Sunday, October 11, 2009

Is this cruise tax a head tax, an excise tax, or both?

In the October 6, 2009 Anchorage Daily News editorial "Cruise industry muddies water on head tax," Chip Thoma defends head taxes imposed on cruise passengers. With a head tax, every person pays the same monetary amount, regardless of income. (The tax is paid per person, or per head.) A head tax is also called a poll tax or a lump-sum tax.

This particular tax is also an excise tax. An excise tax is one that is paid on the consumption of a product. In this case, the product is passage on a cruise. Other excise taxes, such as taxes on fuel, cigarettes, or alcohol, are NOT head taxes.
Cruise tourism has been in the news lately, including stories of a lawsuit advanced by the Alaska Cruise Association claiming that the 2006 voter-approved passenger excise tax is illegal. Some recent history will explain what is really going on.

Over a decade ago, Juneau voters approved a local initiative requiring that cruise passengers pay a $5 excise, or head tax. Despite dire industry predictions that the tax would ruin business, more than $40 million dollars has been collected and spent on cruise passenger improvements. Significantly, cruise passenger visitation to Juneau has doubled since the tax was levied, to 1 million a year.

Throughout the world, cruise ports charge taxes to pay for necessary improvements and services for ships and passengers, including wharves, roadways, bathrooms and medical response. Without reasonable taxes, port residents would be forced to shoulder all these improvements. Having passengers pay for needed infrastructure that welcomes 1,000-foot ships and many thousands of cruise tourists daily in a compressed season makes sense for everyone.

In 2006, Alaska voters approved a state initiative by 52 percent to 48 percent that charges cruise passengers a $50 head tax. The tax generates $50 million per year and pays for cruise ship infrastructure in a dozen Alaska cruise ports. The tax also pays for state Ocean Rangers to monitor shipboard pollution control.

Importantly, the cruise companies do not pay any of this head tax. The total tax is paid by passengers when they purchase Alaska cruise tickets. Media reports this summer revealed that Alaska cruise passengers were completely unaware of the head tax. And when asked, most thought the $50 was reasonable and the purposes for the head tax appropriate.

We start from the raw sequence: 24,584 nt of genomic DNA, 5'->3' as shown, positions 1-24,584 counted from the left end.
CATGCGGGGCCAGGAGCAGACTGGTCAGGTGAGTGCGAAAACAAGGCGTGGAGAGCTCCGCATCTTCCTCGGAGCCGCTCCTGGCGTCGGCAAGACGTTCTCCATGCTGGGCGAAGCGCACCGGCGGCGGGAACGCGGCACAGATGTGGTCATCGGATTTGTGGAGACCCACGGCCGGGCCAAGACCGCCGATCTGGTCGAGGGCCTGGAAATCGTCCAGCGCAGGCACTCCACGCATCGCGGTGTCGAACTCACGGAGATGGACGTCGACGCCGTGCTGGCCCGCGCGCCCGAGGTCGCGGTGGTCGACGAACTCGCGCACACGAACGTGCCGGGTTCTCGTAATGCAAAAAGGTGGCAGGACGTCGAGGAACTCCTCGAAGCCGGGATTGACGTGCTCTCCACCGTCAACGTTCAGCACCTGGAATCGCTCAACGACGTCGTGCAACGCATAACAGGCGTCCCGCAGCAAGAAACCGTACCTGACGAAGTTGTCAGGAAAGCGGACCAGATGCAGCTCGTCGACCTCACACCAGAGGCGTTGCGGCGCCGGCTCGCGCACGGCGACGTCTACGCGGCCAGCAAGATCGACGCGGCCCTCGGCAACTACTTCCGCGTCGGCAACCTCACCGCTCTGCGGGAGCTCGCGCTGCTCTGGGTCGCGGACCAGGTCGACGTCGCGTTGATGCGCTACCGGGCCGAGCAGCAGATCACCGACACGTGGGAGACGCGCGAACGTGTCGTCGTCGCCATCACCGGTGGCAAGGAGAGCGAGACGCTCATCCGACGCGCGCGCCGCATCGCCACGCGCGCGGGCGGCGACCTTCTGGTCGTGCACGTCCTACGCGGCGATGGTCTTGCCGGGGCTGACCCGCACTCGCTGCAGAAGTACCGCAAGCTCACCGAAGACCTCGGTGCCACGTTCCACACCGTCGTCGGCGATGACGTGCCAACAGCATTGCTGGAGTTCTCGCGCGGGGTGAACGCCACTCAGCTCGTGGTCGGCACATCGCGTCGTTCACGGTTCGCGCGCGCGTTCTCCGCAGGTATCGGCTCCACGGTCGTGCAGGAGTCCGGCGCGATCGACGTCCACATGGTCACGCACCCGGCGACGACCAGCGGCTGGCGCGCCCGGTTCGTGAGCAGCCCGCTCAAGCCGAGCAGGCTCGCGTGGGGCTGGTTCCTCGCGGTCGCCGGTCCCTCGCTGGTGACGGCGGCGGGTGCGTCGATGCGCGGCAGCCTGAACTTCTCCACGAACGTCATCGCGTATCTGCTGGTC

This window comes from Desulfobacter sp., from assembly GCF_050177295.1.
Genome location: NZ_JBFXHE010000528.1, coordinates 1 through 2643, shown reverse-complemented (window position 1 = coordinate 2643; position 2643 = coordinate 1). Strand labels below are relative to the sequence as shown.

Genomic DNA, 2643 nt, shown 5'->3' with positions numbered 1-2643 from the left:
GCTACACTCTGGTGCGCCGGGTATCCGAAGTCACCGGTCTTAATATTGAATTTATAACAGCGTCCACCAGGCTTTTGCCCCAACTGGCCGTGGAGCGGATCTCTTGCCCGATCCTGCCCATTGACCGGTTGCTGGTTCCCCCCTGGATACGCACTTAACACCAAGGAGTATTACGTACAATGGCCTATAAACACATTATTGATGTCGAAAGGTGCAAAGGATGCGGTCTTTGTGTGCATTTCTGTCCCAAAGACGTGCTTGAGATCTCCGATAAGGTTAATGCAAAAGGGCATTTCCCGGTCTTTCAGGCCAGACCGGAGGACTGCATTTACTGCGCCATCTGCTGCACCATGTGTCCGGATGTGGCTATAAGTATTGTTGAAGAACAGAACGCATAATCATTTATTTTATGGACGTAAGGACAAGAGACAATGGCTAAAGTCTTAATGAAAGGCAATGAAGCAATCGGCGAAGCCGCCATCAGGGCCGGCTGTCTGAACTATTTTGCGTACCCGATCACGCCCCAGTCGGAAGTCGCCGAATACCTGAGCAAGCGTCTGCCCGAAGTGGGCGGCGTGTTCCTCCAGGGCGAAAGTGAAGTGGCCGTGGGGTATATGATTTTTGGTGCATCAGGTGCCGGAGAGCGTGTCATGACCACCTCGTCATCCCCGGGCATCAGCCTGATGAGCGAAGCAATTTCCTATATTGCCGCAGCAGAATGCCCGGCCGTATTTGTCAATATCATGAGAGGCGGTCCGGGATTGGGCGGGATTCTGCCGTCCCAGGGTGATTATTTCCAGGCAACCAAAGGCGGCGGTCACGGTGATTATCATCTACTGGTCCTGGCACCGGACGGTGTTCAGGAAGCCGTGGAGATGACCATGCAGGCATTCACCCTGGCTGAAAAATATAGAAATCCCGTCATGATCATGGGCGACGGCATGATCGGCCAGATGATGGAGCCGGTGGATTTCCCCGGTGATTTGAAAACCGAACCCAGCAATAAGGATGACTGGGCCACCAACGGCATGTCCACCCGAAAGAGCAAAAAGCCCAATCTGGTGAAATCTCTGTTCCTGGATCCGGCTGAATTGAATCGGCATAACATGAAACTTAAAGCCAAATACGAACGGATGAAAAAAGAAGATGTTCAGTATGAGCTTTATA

With the economic recession, the gloom-and-doom spokesmen for the cruise industry predicted catastrophe this year. Blame for the upcoming disaster was placed squarely on the 2006 passenger head tax. But the reality was quite different.

The ships were full in 2009. The million passengers who sailed to Alaska this summer spent their discretionary money on budget bus tours, short tram rides and T-shirts, operations that all recorded record revenues. Expensive side trips were down, like flightseeing and whale watching, a result expected in an economic recession.

The obvious lesson is that passengers this summer were happy to visit Alaska, but were unwilling to spend for expensive extras. Another salient point is that the $50 head tax didn't keep anyone from sailing on cruise ships to Alaska in 2009.

A disappointing aspect about cruise taxation is the continual duplicity of the industry. The Miami-based cruisers whine about the tax but refused to comment on cruise-related projects approved for funding this year in the Legislature. Instead, the cruise lines recently filed a lawsuit claiming the tax and some of the funded projects are illegal.

The hypocrisy by the cruisers has been constant. Cruise lobbyists claim the $50 passenger tax greatly impacts their bottom line, yet the 2009 cruise passengers who pay the entire tax are blissfully unaware of it. The industry persists in their divide-and-conquer tactics toward local ports, promising dire consequences to local revenues if the head tax is not repealed. But that very head tax pays for local port projects and allows for more safe and efficient cruise ship visits.

In any discussion of state-to-industry relationships, there are adversarial points that need careful listening and proper resolution. In the case of the cruise industry, the clear reality is that a fair tax on passengers must be charged to pay for vessel-related infrastructure and services. Alaskans also demand that no pollution will be tolerated from the dozens of floating ship-cities. Alaskans want a say in how our communities and productive marine waters are used.

Alaskans statewide are tired of the overblown cruise industry rhetoric. The industry should be active in the legislative finance process that determines project funding instead of filing Hindenburg-style lawsuits.

Juneau resident Chip Thoma is president of Responsible Cruising in Alaska. He has been involved in cruise ship regulation issues for 12 years.

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